My first loop was on the day of Scott “Loop It” Jewell’s service. He was loved by so many, and as such his service was very well attended by pilots from near and far. It was also forecasted to be a classic flying day in Ellenville.
It was a perfect impromptu memorial fly in! And it felt so right to do my first loop on this day.
I had been practicing, training, and incrementally working up to it for a long time already- but still it felt like a big step, if only mental.
At the end of the day, when I knew the air was still and smooth, I made sure I was as high as I could get and headed out over the LZ. On the glide out I had plenty of time to mentally rehearse. As I saw the bullseye come beneath me, it was time; deep breath, slow the glider down, and ease the bar back. I balled up to get more weight forward, and a few more MPH of entry speed. The wind noise grew to a roar as the bar pressure built. At max speed I ever-so-carefully let the bar move back toward trim- and I began to climb…
I knew that, to do really straight loops in a weight shift wing, I had to keep my head straight. At those speeds, the glider is so sensitive it’s about impossible to look out the side and not roll to that side. So I kept my eyes on the horizon, watching it drop out of view as I continued to pitch up. After losing the horizon, I was into the blue. No clouds. No gliders above (that I saw anyway). And no reference. Where was I in the loop?! Time seemed to crawl as I felt the G’s decreasing. I tightened my grip on the base bar in preparation for <1, weightlessness, or seeing Scott a lot sooner than I expected. I pulled in slowly, and waited... waited... waited for SOMETHING to happen. Then I saw it: Earth! I had made it around, and the horizon was now coming back into view. I flew through the exit of the maneuver and returned to level flight. HOLY $#!+ I just looped! I hadn't told anyone of my intentions, so there were no cameras pointed my way. I'll remember it forever. But the loop isn't what stuck with me, it was the silence and terrifying uncertainty at the top that's always with me. One other pilot did see my first loop, Pete Johnson saw it from above, and said it looked "perfect". I completely trust him, but it didn't matter... I knew what I felt... and I wasn't ready for looping yet. I put in another full year of training towards looping. I also switched from a U2 145 to a new U2 160, feeling safer and more confident on the newer and bigger wing. I made absolutely sure someone got my second loop on video so I could study and review it for myself - thanks Des!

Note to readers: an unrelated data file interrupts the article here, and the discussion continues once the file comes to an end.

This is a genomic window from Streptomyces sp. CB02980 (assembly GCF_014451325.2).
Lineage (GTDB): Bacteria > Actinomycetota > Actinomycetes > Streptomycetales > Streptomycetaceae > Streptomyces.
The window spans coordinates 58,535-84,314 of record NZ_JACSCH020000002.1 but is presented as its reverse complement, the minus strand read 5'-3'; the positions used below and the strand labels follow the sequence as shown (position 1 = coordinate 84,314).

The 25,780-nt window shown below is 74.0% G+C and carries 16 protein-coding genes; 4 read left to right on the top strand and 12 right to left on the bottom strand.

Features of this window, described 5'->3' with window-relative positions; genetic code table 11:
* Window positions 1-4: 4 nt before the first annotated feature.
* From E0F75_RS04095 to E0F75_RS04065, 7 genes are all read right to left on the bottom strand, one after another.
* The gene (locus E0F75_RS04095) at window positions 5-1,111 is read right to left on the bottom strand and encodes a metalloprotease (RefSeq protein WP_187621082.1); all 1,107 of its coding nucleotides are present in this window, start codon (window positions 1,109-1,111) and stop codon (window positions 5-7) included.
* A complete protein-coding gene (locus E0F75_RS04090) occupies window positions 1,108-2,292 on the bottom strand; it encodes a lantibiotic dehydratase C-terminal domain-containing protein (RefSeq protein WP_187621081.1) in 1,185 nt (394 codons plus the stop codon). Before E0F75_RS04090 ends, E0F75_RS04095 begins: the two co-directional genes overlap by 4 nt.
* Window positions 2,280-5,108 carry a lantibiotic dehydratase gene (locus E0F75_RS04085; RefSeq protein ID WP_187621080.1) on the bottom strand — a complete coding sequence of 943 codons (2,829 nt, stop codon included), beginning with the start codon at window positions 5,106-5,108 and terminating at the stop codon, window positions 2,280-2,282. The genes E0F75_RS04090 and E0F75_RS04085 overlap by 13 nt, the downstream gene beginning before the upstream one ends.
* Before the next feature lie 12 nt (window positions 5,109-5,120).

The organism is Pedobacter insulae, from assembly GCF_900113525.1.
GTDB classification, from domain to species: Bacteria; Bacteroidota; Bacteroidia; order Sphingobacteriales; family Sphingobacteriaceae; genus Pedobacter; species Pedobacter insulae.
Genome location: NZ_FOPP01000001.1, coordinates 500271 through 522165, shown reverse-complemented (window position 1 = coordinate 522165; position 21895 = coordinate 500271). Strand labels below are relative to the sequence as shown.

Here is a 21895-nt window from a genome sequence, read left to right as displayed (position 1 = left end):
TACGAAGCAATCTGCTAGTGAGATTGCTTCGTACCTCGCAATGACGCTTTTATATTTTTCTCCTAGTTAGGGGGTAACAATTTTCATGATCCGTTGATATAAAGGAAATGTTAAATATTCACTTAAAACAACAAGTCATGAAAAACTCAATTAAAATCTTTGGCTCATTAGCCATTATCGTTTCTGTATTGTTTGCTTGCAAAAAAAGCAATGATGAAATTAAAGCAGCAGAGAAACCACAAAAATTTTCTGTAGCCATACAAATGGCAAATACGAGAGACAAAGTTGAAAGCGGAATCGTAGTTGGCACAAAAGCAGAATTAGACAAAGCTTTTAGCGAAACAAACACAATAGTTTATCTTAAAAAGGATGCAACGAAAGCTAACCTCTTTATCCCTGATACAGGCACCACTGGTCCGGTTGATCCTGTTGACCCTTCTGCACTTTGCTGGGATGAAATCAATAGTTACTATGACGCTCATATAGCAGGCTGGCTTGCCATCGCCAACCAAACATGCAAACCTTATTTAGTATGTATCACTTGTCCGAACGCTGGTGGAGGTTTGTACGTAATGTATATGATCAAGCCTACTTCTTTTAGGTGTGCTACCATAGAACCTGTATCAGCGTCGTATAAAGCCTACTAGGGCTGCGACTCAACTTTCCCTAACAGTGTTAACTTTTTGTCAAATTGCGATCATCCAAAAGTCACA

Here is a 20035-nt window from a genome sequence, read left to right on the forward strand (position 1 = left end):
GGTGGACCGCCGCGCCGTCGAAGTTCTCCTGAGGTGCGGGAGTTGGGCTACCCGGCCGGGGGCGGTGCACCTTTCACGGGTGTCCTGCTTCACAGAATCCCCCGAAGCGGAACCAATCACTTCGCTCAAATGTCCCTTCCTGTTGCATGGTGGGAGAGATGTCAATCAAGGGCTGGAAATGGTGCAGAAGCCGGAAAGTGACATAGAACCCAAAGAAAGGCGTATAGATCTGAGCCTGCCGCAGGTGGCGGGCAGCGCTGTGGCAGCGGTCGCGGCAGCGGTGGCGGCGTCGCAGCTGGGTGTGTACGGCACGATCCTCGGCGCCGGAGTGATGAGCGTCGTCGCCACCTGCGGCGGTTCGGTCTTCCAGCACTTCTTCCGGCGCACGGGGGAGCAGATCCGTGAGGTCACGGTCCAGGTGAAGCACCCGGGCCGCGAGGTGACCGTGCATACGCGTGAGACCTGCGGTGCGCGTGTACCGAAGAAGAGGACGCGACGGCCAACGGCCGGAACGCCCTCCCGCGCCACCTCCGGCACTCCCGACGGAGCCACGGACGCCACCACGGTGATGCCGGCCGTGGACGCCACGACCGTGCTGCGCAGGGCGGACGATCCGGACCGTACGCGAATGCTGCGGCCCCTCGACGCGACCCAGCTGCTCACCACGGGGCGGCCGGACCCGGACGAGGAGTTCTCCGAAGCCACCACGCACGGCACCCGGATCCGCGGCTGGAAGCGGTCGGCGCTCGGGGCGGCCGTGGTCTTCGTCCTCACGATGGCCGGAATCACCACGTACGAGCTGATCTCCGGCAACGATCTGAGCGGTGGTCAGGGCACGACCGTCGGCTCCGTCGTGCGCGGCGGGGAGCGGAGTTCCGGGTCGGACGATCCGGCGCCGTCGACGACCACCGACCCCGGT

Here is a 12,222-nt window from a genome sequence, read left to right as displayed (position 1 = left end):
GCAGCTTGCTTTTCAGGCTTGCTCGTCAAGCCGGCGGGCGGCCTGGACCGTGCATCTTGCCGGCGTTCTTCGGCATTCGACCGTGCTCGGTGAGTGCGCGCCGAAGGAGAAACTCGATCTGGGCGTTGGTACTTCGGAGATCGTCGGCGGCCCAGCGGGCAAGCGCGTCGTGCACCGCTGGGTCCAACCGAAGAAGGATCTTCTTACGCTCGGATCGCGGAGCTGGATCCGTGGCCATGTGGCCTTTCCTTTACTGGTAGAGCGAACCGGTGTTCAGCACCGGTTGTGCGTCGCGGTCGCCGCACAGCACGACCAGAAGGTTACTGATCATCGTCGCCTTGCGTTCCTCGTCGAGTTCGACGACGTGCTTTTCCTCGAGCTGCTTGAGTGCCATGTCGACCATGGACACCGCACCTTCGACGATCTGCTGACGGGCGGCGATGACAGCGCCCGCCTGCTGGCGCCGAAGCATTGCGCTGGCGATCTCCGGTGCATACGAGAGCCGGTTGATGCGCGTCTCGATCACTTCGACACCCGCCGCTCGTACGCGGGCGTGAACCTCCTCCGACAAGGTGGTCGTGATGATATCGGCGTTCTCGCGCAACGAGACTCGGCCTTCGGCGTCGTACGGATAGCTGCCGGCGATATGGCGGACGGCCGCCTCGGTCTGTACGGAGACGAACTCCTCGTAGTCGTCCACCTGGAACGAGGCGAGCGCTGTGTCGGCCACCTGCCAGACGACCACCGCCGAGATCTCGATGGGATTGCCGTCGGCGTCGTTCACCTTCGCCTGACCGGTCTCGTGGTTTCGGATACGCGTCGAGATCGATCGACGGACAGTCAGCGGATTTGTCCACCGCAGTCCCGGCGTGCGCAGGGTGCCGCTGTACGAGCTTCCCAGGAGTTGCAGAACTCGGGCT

The second one felt just like the first, including time standing still at the top, but without the fear. This time I knew what it would feel like, with speed and G’s decreasing at the top. But again it felt a bit lucky- like I was doing the right motions and getting the desired result, but I wasn’t flying the glider through the maneuver. It felt like being a passenger, not a pilot.
So I trained a few years more, and also moved to Utah for more consistent training conditions… but that begins a whole different story…